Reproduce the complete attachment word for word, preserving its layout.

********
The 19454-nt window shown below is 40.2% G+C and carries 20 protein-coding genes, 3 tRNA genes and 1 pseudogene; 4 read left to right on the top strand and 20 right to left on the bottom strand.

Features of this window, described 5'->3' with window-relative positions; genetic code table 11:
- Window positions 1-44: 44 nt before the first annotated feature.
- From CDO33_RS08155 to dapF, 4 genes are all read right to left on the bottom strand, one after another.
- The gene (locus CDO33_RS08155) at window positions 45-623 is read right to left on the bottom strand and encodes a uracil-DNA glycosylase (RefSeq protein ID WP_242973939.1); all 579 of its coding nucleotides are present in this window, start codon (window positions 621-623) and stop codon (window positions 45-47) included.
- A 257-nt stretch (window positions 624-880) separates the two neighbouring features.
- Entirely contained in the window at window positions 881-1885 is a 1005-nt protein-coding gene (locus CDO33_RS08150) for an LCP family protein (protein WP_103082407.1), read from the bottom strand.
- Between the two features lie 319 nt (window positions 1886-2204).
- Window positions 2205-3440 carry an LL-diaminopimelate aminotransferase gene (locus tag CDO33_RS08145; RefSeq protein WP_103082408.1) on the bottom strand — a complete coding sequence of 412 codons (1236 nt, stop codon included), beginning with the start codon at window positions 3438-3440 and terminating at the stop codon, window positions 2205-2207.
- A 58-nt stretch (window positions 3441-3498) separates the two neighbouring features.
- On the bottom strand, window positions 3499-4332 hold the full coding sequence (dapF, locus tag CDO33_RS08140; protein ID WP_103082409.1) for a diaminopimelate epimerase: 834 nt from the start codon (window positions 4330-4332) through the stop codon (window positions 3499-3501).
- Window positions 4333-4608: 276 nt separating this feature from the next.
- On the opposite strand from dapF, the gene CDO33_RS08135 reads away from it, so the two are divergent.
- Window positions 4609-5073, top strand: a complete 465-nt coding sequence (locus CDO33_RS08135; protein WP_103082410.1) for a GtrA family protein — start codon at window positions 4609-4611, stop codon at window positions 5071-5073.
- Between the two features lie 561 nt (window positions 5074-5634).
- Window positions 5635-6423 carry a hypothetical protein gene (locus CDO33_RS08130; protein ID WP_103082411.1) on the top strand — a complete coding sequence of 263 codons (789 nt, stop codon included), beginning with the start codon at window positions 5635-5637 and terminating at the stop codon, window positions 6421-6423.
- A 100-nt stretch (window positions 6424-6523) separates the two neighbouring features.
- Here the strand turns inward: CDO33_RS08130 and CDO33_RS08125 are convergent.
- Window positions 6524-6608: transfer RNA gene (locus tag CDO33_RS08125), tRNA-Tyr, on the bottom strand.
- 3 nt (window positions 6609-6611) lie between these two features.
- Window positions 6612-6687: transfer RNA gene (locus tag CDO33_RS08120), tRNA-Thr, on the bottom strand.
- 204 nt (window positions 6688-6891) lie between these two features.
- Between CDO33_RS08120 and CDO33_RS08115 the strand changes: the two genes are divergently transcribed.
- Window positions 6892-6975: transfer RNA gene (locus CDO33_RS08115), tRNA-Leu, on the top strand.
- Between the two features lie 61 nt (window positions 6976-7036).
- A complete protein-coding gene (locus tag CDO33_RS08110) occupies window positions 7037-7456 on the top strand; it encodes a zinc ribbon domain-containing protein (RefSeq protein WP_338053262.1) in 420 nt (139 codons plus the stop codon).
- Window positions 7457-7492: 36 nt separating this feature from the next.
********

The 19454-nt window shown below is 40.2% G+C and carries 20 protein-coding genes, 3 tRNA genes and 1 pseudogene; 4 read left to right on the top strand and 20 right to left on the bottom strand.

Features of this window, described 5'->3' with window-relative positions; genetic code table 11:
- Window positions 1-44: 44 nt before the first annotated feature.
- From CDO33_RS08155 to dapF, 4 genes are all read right to left on the bottom strand, one after another.
- The gene (locus CDO33_RS08155) at window positions 45-623 is read right to left on the bottom strand and encodes a uracil-DNA glycosylase (RefSeq protein ID WP_242973939.1); all 579 of its coding nucleotides are present in this window, start codon (window positions 621-623) and stop codon (window positions 45-47) included.
- A 257-nt stretch (window positions 624-880) separates the two neighbouring features.
- Entirely contained in the window at window positions 881-1885 is a 1005-nt protein-coding gene (locus CDO33_RS08150) for an LCP family protein (protein WP_103082407.1), read from the bottom strand.
- Between the two features lie 319 nt (window positions 1886-2204).
- Window positions 2205-3440 carry an LL-diaminopimelate aminotransferase gene (locus tag CDO33_RS08145; RefSeq protein WP_103082408.1) on the bottom strand — a complete coding sequence of 412 codons (1236 nt, stop codon included), beginning with the start codon at window positions 3438-3440 and terminating at the stop codon, window positions 2205-2207.
- A 58-nt stretch (window positions 3441-3498) separates the two neighbouring features.
- On the bottom strand, window positions 3499-4332 hold the full coding sequence (dapF, locus tag CDO33_RS08140; protein ID WP_103082409.1) for a diaminopimelate epimerase: 834 nt from the start codon (window positions 4330-4332) through the stop codon (window positions 3499-3501).
- Window positions 4333-4608: 276 nt separating this feature from the next.
- On the opposite strand from dapF, the gene CDO33_RS08135 reads away from it, so the two are divergent.
- Window positions 4609-5073, top strand: a complete 465-nt coding sequence (locus CDO33_RS08135; protein WP_103082410.1) for a GtrA family protein — start codon at window positions 4609-4611, stop codon at window positions 5071-5073.
- Between the two features lie 561 nt (window positions 5074-5634).
- Window positions 5635-6423 carry a hypothetical protein gene (locus CDO33_RS08130; protein ID WP_103082411.1) on the top strand — a complete coding sequence of 263 codons (789 nt, stop codon included), beginning with the start codon at window positions 5635-5637 and terminating at the stop codon, window positions 6421-6423.
- A 100-nt stretch (window positions 6424-6523) separates the two neighbouring features.
- Here the strand turns inward: CDO33_RS08130 and CDO33_RS08125 are convergent.
- Window positions 6524-6608: transfer RNA gene (locus tag CDO33_RS08125), tRNA-Tyr, on the bottom strand.
- 3 nt (window positions 6609-6611) lie between these two features.
- Window positions 6612-6687: transfer RNA gene (locus tag CDO33_RS08120), tRNA-Thr, on the bottom strand.
- 204 nt (window positions 6688-6891) lie between these two features.
- Between CDO33_RS08120 and CDO33_RS08115 the strand changes: the two genes are divergently transcribed.
- Window positions 6892-6975: transfer RNA gene (locus CDO33_RS08115), tRNA-Leu, on the top strand.
- Between the two features lie 61 nt (window positions 6976-7036).
- A complete protein-coding gene (locus tag CDO33_RS08110) occupies window positions 7037-7456 on the top strand; it encodes a zinc ribbon domain-containing protein (RefSeq protein WP_338053262.1) in 420 nt (139 codons plus the stop codon).
- Window positions 7457-7492: 36 nt separating this feature from the next.